"It is possible that this legendary figure named Cancong had led a major population inflow into the Chengdu Plain, where he founded the ancient kingdom of Shu," says Hu. "And this probably would have taken place around 2800 BC, the starting time attributed to Guiyuanqiao culture, the earliest Neolithic culture found on the Chengdu Plain, the site of which is a mere 16 km north of Sanxingdui."

"By the time the Sanxingdui civilization emerged, around 1600 BC, the kingdom had relocated multiple times, leaving behind traces across the Chengdu Plain," says Hu. "Sanxingdui was the capital when the kingdom was at its height."

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Archaeological digs on the Sanxingdui site, measuring 12 square kilometers in total, have revealed a trapezoidal city, with four walls enclosing an area of 3.6 sq km, similar in scale to the inner city of the onetime Shang Dynasty capital in what is modern-day Zhengzhou, Central China's Henan province.

Forty meters wide at the base and 20 meters at the top, the remaining sections of Sanxingdui's city wall today serve as powerful reminders of the glory in which the kingdom was once bathed. In fact, the very name of the site and the culture — Sanxingdui, or Three Star Mounds — came from the remains of three, closely situated wall sections that had appeared to their discoverers as earth mounds.

A bronze head with hair tied up at the back with a hairpin, unearthed from the archaeological site of Sanxingdui. (PROVIDED TO CHINA DAILY)

Towering curiosity

After Sanxingdui, there was only one stop to make — Jinsha, believed to be the political hub of the kingdom between 1100 BC to 600 BC. From there, the kingdom, of which few reliable references had been made by Chinese historical records, entered oblivion.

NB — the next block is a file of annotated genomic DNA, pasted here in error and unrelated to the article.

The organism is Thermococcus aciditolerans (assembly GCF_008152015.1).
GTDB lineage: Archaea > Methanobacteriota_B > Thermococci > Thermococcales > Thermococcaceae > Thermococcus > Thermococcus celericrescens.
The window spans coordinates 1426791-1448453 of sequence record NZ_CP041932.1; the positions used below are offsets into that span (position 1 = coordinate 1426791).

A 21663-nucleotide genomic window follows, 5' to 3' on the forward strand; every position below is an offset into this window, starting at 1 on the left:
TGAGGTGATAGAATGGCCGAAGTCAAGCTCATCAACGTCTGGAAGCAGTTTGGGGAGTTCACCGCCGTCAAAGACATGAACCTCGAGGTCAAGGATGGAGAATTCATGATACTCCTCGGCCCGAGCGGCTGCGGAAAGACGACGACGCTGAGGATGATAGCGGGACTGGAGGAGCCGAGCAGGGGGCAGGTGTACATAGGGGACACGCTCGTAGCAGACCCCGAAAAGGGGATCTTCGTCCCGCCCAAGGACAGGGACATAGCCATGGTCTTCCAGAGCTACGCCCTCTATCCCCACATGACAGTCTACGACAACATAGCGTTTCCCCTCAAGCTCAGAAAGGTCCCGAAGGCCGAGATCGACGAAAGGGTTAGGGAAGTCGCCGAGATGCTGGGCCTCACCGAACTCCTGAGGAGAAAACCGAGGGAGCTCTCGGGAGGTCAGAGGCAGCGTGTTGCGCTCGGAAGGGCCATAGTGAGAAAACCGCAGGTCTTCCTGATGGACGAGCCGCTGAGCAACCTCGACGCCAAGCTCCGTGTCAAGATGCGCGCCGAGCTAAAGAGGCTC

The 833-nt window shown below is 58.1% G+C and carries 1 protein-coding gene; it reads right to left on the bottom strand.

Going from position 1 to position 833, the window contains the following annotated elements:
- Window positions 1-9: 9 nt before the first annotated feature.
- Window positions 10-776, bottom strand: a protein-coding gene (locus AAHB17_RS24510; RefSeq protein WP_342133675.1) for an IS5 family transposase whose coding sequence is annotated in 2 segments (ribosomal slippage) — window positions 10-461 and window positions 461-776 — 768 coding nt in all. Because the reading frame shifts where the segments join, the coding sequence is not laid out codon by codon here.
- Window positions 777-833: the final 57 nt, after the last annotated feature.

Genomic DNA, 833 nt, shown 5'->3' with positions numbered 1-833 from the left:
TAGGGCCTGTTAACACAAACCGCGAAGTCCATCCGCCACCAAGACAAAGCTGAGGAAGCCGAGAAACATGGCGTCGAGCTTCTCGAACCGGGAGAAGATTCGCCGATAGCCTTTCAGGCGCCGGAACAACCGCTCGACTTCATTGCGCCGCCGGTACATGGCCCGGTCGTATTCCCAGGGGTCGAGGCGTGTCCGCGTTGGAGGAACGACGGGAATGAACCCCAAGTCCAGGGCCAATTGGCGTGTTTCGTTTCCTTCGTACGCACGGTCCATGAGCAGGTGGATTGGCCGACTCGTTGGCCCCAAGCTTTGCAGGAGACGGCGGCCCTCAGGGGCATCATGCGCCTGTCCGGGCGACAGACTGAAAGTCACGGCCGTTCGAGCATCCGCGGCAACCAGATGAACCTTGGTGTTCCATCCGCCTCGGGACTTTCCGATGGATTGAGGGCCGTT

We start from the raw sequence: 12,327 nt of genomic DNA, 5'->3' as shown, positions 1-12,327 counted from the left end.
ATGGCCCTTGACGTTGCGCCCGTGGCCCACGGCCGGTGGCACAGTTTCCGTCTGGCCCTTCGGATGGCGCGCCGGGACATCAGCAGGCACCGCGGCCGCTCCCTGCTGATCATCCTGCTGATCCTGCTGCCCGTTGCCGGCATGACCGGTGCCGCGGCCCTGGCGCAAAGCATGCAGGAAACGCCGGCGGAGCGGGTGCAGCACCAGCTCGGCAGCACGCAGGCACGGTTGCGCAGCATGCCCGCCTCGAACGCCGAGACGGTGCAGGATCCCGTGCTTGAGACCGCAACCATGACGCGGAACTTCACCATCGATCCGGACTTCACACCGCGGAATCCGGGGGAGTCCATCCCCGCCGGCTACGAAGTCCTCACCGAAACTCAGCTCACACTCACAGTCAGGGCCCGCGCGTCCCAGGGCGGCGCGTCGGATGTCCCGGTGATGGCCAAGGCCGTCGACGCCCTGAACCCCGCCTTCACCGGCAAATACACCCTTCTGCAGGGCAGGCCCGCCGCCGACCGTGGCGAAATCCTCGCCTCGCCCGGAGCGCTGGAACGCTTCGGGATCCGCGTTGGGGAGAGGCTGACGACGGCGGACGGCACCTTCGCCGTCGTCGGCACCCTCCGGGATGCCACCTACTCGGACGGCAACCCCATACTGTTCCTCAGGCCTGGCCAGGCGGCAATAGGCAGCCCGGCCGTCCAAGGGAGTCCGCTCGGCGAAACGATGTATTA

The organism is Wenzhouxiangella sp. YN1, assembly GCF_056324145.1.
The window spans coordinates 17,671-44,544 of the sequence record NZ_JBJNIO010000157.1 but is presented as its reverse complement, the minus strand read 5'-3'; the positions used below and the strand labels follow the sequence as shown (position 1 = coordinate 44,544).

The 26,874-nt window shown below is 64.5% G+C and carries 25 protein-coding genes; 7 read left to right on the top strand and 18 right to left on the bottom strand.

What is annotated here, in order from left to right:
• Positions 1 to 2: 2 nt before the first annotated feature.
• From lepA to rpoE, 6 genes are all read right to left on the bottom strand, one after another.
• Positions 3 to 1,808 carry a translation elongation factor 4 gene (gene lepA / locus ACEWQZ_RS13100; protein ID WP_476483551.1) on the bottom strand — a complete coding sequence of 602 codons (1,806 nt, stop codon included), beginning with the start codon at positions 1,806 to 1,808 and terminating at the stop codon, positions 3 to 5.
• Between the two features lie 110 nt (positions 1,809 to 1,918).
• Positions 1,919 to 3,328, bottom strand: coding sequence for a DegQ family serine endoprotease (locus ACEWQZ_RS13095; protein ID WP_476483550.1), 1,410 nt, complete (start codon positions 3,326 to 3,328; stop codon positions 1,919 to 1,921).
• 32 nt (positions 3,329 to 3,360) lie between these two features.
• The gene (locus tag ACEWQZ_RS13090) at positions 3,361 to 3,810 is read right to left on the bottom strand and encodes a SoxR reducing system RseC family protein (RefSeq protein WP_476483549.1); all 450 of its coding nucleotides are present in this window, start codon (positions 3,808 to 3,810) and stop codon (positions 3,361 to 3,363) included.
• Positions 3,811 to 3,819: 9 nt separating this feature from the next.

That was until the summer of 1986, when two local brick factory workers accidentally stumbled upon what turned out to be a couple of dozen jade items. Further excavation by archaeologists led to the uncovering of two pits with openings measuring at about 14 square meters each. Together, the two yielded, among other things, hundreds of bronze, jade and gold artifacts. The discovery was even compared by some to that of the world-renowned Terracotta Warriors.

One dramatic moment, captured on black-and-white film, was when the grand bronze mask with protruding pupils was hoisted out of the earth. "What was it for? People have never stopped guessing since that moment," says Hu.

Pointing to its huge size, some believe that the mask itself was something to be worshiped, especially given its association with Cancong, the legendary ruler of the kingdom of Shu.

Five rectangular holes can be found on the mask — two on each side, and one right on the brow ridge. "It seems that these were for hanging or connecting the mask to something. And its overall outward curve has fueled speculation that this something could have been a totem pole or temple column, which the arched mask may have embraced," says Hu.

"If that is the case, the pole must be towering, and the temple, magnificent."